Luxembourg Public Policy
Luxembourg is a country located in the region of Western Europe. See abbreviation for Luxembourg. The spirit of consensus and stability characterizes Luxembourg. The Christian Democrats have dominated politics for nearly a century and led most governments. However, after a recent election in 2013, a government formed of liberals, social democrats and environmentalists was formed. The three parties succeeded in retaining a majority in the 2018 elections, albeit with hardly a conceivable margin, and they continue to rule together.
The Christian Democratic Christian Social Party (CSV) became the largest party in the general elections in October 2018. But 31 of the 60 seats went to the three parties in the incumbent government: the Liberal Democratic Party, the Social Democratic LSAP and the Greens. Prime Minister Xavier Bettel, who belongs to the Liberals, was given the job of the Grand Duke to form a government. It took several rounds of talks before the three parties of the outgoing government agreed, but in early December Bettel swore in for a second term.
- Countryaah: Country facts and history of Luxembourg, including state flag, location map, demographics, GDP data, currency code, and business statistics.
The new election five years earlier was announced after former Prime Minister Jean-Claude Juncker was forced to resign following a scandal (see Modern History). Despite the scandal, Junckers CSV became the biggest even though the party lost some mandates. The coalition partner of the departed government, LSAP, now instead formed government together with the liberals and the environmental party. It was the first time since the 1970s that the Christian Democrats were put alongside power.
Democratic Party leader Xavier Bettel became prime minister after the 2013 election. The then 40-year-old Bettel, formerly popular mayor of the capital, became the first openly gay head of government in Luxembourg. He saw that an important task was to try to reduce the deficit in the state budget and wanted to achieve this, among other things, by cutting government spending.
Under the new government, liberalization of social policy already began. Same-sex marriage was approved and state funds for the Catholic Church declined, while other communities, including Muslim ones, also received some public funding for the first time.
In connection with an EU summit in 2014, Bettel announced that Luxembourg was willing to give up its cherished banking secrecy and accept the EU Savings Directive, which happened from the following year-end.
But the criticism of Luxembourg as something of a tax haven came to the surface again when the international journalism consortium ICIJ presented a report in autumn 2014 showing how the country has long facilitated tax planning for over 300 international companies. The unveiling came about at the same time as Juncker took on a new prestigious post: the one as President of the European Commission. Juncker himself caught the eye because tax planning took place during his time as head of government. Claims were raised that he would step down, but he managed by a good margin a vote of confidence in the European Parliament.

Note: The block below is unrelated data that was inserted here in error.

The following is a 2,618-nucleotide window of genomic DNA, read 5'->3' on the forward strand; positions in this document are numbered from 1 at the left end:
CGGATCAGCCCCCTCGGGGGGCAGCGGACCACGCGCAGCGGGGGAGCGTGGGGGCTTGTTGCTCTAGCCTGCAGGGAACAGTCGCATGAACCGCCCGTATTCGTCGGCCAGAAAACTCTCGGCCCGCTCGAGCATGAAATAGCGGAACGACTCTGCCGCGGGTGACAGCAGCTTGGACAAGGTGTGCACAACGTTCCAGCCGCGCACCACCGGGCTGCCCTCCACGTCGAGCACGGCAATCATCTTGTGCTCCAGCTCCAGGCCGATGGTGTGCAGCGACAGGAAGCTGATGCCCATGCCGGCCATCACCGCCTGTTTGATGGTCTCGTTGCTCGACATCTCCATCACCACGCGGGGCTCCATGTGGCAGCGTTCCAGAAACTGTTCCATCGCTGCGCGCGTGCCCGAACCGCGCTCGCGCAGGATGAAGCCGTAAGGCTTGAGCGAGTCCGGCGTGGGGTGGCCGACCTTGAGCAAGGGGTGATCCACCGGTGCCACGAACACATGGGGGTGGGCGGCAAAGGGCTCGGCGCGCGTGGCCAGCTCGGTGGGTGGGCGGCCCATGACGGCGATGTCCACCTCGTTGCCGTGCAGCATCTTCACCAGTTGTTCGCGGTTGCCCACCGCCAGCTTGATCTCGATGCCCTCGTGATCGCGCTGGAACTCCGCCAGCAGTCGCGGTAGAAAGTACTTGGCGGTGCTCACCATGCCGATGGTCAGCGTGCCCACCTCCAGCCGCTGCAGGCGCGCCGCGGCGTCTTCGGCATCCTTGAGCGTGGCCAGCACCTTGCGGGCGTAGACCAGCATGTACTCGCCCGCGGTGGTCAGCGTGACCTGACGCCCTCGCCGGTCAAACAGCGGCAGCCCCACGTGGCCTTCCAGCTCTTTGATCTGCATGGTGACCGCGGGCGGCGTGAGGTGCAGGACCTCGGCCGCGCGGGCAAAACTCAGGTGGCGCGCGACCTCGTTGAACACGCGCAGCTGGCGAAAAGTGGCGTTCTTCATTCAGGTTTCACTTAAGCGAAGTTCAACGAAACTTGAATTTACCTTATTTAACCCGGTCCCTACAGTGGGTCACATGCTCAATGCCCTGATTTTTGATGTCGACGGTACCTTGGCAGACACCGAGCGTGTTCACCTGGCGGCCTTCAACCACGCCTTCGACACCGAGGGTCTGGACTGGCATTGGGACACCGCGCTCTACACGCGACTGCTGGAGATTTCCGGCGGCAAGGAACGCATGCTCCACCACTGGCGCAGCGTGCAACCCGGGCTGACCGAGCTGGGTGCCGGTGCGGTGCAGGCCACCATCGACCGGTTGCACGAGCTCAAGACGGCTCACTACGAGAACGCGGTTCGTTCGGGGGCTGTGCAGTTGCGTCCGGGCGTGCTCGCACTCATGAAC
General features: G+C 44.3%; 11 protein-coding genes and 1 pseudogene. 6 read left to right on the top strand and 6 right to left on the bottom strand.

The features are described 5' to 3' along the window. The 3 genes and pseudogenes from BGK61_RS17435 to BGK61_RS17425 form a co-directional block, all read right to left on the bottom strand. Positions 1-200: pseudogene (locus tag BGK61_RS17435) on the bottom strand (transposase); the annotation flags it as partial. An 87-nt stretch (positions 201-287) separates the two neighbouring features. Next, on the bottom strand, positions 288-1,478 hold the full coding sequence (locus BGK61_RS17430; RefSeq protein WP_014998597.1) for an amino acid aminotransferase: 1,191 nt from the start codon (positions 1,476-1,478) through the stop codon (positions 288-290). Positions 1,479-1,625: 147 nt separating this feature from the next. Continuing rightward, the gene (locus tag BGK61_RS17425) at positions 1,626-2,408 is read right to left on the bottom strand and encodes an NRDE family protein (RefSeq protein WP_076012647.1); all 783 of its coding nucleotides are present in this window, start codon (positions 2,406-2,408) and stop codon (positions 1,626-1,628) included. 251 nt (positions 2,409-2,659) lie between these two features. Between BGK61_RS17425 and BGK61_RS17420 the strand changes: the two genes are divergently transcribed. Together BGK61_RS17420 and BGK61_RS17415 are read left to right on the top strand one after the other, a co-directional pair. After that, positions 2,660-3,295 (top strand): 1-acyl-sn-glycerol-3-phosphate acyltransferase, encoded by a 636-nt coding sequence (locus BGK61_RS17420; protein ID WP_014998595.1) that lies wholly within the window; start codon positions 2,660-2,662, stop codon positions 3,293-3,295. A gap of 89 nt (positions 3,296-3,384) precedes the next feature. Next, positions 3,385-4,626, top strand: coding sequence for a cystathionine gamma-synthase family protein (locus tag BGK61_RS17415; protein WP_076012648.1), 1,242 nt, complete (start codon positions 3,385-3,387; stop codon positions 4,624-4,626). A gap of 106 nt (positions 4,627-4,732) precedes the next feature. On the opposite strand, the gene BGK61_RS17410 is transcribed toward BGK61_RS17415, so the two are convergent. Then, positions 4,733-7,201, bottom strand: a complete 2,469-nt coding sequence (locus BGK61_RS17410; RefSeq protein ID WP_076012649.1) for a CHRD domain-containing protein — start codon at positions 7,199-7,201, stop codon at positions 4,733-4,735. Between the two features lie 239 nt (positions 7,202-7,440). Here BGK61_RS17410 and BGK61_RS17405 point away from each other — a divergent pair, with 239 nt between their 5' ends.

A comprehensive revision of the constitution has long been discussed. In 2015, the government let voters decide on three amendments that would be included in a new constitution, hoping to bring the opposition with them if the people showed strong support. However, the result was the opposite. A large majority of voters said in a referendum no to proposals on reduced voting age, voting rights for foreign nationals and a limitation to ten years for government ministers. It was a setback for the government, which however said it was planning a new referendum on the entire new constitution.
A political dispute issue has long been the system of automatic enumeration of wages and pensions, coupled with rising living costs, that prevails. Despite opposition from trade unions and the smaller LSAP government party, the CSV government decided in 2011 to limit the increases. The conflict arose with concern that the cherished spirit of consensus and the country’s “social model” – where the social partners for discussions on social issues with the government – were about to break down. As a compromise due to continued disagreement, the recalculation of wages has been postponed several times so that the intervals between salary adjustments have become longer than before.
In March 2020, the corona pandemic led to widespread shutdowns of society. Germany closed its borders, causing protests in Luxembourg whose economy is highly dependent on border commuters. Only after two months the border was reopened.
See also Calendar.
FACTS – POLITICS
Grand Duchy of Luxembourg / Grand Duchy of Luxembourg / Grand Duchy of Luxembourg / Grand Duchy of Luxembourg
monarchy, unitary state
Head of State
Grand Duke Henri (2000–)
Head of government
Prime Minister Xavier Bettel (2013–)
Most important parties with mandates in the last election
Christian Socialist Party 21, Democratic Party 12, Socialist Workers Party 10, Greens 9, Alternative Democratic Reform Party 4, Pirate Party 2, Left 2 (2018)
Main parties with mandates in the second most recent elections
Christian Socialist Party 23, Socialist Workers Party 13, Democratic Party 13, Greens 6, Alternative Democratic Reform Party 3, Left 2 (2013)
about 90% in the 2018 parliamentary elections
parliamentary elections 2023